My parents really pushed me to go abroad because they knew it would make me a well-rounded individual and they regretted not doing it themselves. I also really wanted to go and have had an adventurous spirit since I was really little. When a relatively open spot came in my schedule one fall semester, I knew I had to take advantage of it.
Why did you choose USAC?
I had visited Costa Rica before with my family and I wanted to go back, get more out of it by not being just a tourist, improve my Spanish, and study ecology in a place that is known for having incredible amounts of biodiversity. USAC offered me all of these, and more. They were very cost-effective and it was cheaper to go abroad than spend the quarter at my own school. And, I could get ahead on credits and use that momentum to graduate early.
What was your favorite part about San Ramon, Costa Rica?
San Ramón has the coolest wall art. I don't say graffiti because it is all so beautiful. I loved walking around town with my camera, talking to people, and chatting with my friends in Spanish. Everyone is so welcoming and inviting and willing to talk to you. They were patient, understanding, and always up for an adventure.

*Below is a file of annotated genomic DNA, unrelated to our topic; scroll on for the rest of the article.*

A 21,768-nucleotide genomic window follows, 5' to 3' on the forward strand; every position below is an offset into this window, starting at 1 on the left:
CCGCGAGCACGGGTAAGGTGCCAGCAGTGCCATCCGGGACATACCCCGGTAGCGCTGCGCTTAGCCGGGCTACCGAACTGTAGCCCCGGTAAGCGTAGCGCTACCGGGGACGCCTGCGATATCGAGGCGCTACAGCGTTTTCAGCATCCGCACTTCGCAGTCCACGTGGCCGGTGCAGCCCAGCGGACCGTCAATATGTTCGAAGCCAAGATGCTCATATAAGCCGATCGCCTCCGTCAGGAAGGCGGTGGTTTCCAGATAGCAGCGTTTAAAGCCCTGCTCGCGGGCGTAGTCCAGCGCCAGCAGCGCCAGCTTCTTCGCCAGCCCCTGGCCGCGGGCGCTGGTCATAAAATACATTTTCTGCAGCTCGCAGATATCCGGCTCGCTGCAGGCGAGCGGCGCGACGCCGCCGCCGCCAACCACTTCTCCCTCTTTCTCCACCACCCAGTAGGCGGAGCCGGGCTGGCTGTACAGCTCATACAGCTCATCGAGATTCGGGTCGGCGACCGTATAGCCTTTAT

I can't really pick one thing I love about San Ramón, but family and friends definitely top the list. As for the country as a whole, I love the diversity of activities you can do because of the diversity of the climate.
What made your experience abroad unique?
I made a lot of amazing connections with my host family and some local ticos. They were taking an English class the same time I was taking a Spanish class and we always met up to share conversations. They would show us around, take us hiking, swimming at secret waterfalls, show us amazing lookout points, and travel with us to fun places. They really were the bridge between just being a study abroad student and becoming invested in the community. These students became my best friends and made my experience unique.
How did local staff support you throughout your program?
The staff were amazing! Lucy, Gerardo, and Jose were always around to answer our questions and really pushed us to speak Spanish which was incredibly helpful. They were fun to work with and became our friends as well as our advisors. They were so accommodating, especially during Thanksgiving when they cooked us enormous turkeys and shared a Thanksgiving meal with us. They travelled with us, practiced Spanish with us, and listened to any concern that we had.